Pemi Loop and Galehead (5 July 2014)

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Well-known member
Jan 28, 2010
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NH Seacoast
I had planned Saturday to do some sort of interesting hike, but was not exactly sure what I wanted to do. I have been considering a Moosilauke/Kinsman/Cannon traverse or a Carter-Wildcat but what I found most compelling was Galehead. I know, not the most exciting mountain in the Whites, although when I first heard the name, I thought, "wow, this must be one intense mountain with a name like Galehead." Regardless, I had been out here a few times on the Twins and skipped Galehead for a variety of reasons. Thus, I ended up having 47/48 of my fourth round complete but no Galehead. That said, I didn't worry about it much, and figured I'd get back around to it before too long. My thought Saturday had been a 27 mile loop over Garfield, Owls Head, and Galehead, but after a few days of rain, the thought of wallowing around in the bogs on the Lincoln Brook Trail was not my idea of fun. So, somehow Friday night, I got the bright idea to do a Pemi Loop as a way to spice up Galehead, avoid the bogs, and do something different to finish a round of the 48. When the alarm went off at 3 AM, I was not excited. It was pouring. Back to bed. 4 AM. Pouring. Back to bed. 8 AM. Looks good! I headed down to the White Mountain Cafe in Gorham, stuffed myself with a breakfast sandwich and 3 big cups of coffee and decided it was a good day to hike.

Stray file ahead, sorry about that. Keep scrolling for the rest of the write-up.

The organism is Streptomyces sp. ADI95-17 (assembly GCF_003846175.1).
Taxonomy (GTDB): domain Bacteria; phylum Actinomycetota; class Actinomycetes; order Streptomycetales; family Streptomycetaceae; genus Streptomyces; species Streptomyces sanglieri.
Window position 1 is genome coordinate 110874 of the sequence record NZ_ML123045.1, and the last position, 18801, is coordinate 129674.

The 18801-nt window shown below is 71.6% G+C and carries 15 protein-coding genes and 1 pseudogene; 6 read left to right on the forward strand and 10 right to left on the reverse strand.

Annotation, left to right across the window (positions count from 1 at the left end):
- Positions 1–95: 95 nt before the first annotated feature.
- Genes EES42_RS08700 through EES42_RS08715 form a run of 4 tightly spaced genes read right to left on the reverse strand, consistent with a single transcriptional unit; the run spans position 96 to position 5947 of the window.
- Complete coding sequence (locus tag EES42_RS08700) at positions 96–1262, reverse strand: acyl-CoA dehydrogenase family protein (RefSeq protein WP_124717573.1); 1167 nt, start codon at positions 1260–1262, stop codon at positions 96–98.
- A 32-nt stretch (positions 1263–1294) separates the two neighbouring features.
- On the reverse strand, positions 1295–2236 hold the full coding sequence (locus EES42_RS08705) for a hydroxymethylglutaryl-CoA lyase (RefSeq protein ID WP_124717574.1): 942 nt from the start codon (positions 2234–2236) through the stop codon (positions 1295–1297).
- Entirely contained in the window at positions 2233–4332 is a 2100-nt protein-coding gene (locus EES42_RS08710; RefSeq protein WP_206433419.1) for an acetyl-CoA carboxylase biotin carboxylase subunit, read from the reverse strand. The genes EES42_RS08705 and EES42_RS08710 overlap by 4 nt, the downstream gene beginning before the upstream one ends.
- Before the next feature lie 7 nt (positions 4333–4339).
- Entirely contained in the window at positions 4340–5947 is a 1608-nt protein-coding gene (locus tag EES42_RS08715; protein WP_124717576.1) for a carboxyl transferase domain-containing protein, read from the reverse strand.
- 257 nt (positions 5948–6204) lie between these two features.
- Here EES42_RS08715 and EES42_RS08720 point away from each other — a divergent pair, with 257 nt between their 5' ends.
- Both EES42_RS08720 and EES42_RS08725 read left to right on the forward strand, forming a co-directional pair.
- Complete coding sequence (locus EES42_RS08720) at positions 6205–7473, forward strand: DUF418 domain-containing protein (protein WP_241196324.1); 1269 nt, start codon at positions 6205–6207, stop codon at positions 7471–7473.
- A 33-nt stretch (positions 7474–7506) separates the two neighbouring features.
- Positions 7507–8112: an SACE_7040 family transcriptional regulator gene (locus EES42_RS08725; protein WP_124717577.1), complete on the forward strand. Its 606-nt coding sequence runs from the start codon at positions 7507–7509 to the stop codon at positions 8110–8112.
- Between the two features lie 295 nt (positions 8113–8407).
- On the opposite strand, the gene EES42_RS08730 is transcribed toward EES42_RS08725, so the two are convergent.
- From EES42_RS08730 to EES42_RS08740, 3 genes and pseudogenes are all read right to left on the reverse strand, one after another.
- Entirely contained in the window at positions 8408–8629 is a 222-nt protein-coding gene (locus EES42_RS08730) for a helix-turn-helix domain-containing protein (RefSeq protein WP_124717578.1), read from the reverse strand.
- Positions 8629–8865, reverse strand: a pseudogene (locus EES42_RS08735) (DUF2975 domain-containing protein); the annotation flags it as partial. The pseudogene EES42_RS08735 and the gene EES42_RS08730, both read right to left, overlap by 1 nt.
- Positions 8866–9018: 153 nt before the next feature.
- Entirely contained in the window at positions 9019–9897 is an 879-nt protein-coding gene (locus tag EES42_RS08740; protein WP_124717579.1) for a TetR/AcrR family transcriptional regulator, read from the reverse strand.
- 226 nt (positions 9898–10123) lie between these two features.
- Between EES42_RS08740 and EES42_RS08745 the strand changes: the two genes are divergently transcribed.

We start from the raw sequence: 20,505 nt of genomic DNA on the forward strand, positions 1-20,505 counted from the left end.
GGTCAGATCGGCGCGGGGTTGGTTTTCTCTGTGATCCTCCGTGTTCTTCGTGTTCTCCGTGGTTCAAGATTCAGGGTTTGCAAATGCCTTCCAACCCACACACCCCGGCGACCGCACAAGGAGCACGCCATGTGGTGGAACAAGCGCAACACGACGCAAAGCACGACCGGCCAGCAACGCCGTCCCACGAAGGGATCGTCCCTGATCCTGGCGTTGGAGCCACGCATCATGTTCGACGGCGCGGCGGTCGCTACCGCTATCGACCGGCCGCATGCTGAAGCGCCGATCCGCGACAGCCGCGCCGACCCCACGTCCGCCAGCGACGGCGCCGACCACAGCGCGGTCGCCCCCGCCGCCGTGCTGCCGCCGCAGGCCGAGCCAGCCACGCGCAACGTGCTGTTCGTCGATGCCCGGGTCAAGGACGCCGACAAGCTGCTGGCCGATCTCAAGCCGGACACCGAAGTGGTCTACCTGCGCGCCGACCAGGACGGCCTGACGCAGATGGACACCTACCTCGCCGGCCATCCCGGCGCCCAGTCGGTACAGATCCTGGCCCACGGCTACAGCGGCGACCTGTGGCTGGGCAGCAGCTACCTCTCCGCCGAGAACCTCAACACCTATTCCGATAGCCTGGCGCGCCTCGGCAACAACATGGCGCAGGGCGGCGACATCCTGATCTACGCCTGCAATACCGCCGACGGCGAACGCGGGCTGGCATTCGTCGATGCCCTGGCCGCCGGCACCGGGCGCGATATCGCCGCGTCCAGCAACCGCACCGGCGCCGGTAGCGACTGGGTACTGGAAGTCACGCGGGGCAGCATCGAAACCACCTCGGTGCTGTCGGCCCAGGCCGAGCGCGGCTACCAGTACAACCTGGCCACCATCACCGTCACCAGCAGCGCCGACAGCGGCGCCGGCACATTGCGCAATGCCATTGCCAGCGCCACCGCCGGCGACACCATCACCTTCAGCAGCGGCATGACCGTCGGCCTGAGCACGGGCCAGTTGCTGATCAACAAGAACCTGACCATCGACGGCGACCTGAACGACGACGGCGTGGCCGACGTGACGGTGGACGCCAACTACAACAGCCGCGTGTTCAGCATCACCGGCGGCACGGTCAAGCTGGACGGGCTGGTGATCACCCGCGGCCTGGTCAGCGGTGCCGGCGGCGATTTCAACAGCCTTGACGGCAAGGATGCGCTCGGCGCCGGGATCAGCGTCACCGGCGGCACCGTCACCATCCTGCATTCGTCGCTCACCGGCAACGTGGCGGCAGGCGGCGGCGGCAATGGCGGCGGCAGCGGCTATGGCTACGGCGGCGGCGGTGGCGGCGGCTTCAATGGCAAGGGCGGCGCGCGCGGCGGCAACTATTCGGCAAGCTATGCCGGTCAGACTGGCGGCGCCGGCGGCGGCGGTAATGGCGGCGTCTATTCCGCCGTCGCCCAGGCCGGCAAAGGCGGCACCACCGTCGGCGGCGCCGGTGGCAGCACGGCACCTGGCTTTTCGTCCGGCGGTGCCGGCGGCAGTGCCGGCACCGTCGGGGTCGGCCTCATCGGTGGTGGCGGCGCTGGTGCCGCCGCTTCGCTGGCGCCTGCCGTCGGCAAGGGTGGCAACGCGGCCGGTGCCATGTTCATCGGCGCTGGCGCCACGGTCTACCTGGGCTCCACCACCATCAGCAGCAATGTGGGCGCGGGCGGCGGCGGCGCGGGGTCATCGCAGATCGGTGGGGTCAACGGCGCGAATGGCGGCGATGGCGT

I hit the Lincoln Woods Trail at 10 AM, a few minutes behind the scheduled 4 AM start, but who's counting. It's not like my hiking poles turn into pumpkins at midnight, and extra headlamps aren't heavy, so into the woods I went. I carried my large pack with plenty of rain gear, clothes, food, 4 liters of water (2 is the norm for me), the other usual essentials and a bivy sack in the event of an unplanned night out. I moved steadily and kept a pace designed to average about 2 mph. That's a pace that would see me finish in a reasonable amount of time but not push me too hard with a relatively full pack. I was planning a 2 AM finish from the start. I hit the Osseo Trail pretty quickly (1.4 mi.) and started up toward the ridge. It's been a few years since I have been on Osseo; what a great trail that is. One of the best treadways in the Whites I think, and so easy on the feet. The summit of Flume was very windy, but clear (5.5 mi.). Flume is one of my favorite summits. Half the mountain just seems to fall away at the slide. I moved on to Liberty, barely pausing for a couple pictures before continuing along the ridge. Not suprisingly, the crowds grew in number as I got closer to Lafayette. I donned a fleece jacket. There were more than a few underprepared people up there it appeared. C'est la vie. To each his own I suppose. If I'm going to head out for a 32 miler at 10 AM, I'm not going to criticize. We all make the choices with which we are comfortable. I was alone 10 yards beyond the summit of Lafayette (10.5 mi.) but the ridge to Greenleaf looked like a line of ants. I took a short break once I was below the trees again. Garfield (14.0 mi.) was stellar with amazing views of the entire Pemigewasset. It was cool to look back over the Franconia Ridge I had just hiked and see ahead to Galehead, South Twin, and the Bonds. This was my longest break of the day, and after finding a break from the wind, I actually sat down and ate some cheese, salami, and crackers as opposed to energy bars or gels. I had been thinking of the col between Garfield and Galehead as the halfway point, so I wanted to get moving so I could start counting down a bit. Mental game. I arrived at Galehead Hut just at dinner time and having just finished my water. I got 4 more liters and hit the Frost Trail where I summited (18.1 mi.), took a celebratory picture, and then hung out at the viewpoint for a bit. I spent a couple minutes reflecting on four rounds of the 48 and some memories from Galehead (I once slept on the porch of the hut with permission).